Instead of marketing “at” the fans, what if we marketed “about” and “for” our fans? This was the premise of a recent American Marketing Association lecture by Meredith Oliver.
One of the reasons why this type of approach works is because audiences are constantly being bombarded every day with thousands of marketing messages. Even if your product or service is the solution, how is what you are saying to them any different than everything else they hear?
The way to stand out, as Oliver points out, is to create an audience of “superfans”. There are four main areas where superfans can be reached. The first is the sense of an identity. The example Oliver uses is a football fan, decked out in team colors on a Sunday afternoon. During the week this person is a dentist, accountant, salesperson, etc. but on Sunday they are a football fan; it’s their identity. Next is their self-esteem: when the team does well, they feel better about themselves. Escapism is next, which speaks to the audience feeling like they can leave the rest of their world behind when dealing with the object of their fandom. The last one is a sense of belonging, which also speaks to the camaraderie behind their support.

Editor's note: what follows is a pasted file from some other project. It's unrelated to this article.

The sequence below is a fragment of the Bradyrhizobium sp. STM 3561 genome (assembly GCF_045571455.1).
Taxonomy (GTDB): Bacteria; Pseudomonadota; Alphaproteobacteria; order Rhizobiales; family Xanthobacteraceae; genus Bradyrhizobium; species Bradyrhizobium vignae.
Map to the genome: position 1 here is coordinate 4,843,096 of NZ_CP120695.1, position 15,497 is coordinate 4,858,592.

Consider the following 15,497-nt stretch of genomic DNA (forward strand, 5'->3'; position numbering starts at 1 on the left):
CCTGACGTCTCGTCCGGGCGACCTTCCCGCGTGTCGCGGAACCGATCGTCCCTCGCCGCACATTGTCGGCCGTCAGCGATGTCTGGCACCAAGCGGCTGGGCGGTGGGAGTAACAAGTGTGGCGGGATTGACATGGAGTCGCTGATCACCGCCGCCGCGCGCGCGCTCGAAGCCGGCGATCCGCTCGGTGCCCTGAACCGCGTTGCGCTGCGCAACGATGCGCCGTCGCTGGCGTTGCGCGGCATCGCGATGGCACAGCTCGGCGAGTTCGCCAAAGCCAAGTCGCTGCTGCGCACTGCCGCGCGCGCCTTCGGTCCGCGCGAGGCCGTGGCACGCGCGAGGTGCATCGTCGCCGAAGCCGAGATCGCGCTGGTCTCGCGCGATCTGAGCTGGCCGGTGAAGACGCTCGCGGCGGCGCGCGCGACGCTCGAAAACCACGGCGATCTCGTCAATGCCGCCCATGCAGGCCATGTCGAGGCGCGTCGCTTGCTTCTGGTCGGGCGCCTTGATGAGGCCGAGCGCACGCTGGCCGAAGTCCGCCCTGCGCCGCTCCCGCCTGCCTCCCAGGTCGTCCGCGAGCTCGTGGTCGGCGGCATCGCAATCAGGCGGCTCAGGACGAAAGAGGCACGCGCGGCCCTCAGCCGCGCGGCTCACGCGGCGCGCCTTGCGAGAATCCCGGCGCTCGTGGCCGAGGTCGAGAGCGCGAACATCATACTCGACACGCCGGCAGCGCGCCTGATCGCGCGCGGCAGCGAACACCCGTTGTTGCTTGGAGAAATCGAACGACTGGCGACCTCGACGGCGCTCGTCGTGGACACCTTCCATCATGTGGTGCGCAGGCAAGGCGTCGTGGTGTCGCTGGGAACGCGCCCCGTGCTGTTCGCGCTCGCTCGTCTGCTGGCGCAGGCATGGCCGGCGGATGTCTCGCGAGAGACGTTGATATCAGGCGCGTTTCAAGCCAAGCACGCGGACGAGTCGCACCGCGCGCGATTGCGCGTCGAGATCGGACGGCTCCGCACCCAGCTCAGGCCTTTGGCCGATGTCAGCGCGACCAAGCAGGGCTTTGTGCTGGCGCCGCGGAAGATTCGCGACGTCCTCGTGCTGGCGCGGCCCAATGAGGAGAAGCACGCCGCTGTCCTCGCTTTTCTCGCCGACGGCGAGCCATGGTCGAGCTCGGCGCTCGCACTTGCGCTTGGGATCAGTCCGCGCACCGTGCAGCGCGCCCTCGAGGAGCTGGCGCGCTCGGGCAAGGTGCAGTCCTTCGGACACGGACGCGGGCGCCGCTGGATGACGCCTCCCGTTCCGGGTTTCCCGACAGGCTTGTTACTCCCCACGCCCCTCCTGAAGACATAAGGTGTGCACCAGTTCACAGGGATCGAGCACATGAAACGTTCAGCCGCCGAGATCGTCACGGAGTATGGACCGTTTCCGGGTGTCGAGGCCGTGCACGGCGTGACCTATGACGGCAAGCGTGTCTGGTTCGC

How To Market To Superfans
Once you have the superfan audience in mind, the next step is to market to them. Oliver notes that there are four steps in doing this successfully. The first is to find the universal truths of your audience, which are widely held beliefs of your target audience, usually aspirational in nature. The key thing to remember here is that you personally do not even have to believe the universal truth. The fact that your audience does makes it imperative to believe it in the marketing sense. Once you have their universal truths down, next you need to lean in and center your marketing around one of them. Oliver points out a marketing adage at this point which is if you market to all, you are really marketing to no one.
The next step is to identify the marketing experience and customer experience as they relate to what you are marketing. Think about these experiences and where your customers are currently getting their needs met. How does this compare to what you are offering? Lastly, position your product as the solution. Imagery is key here, Oliver says, and some of the best tactics are to use the images of families, communities, and even custom photography.
The key takeaways from this presentation were that in order to make your marketing about your fans, you need to flip your brand message to be fan-centric. Writing copy and selecting graphics that appeal to your fans is a big step in Fan-tastic Marketing.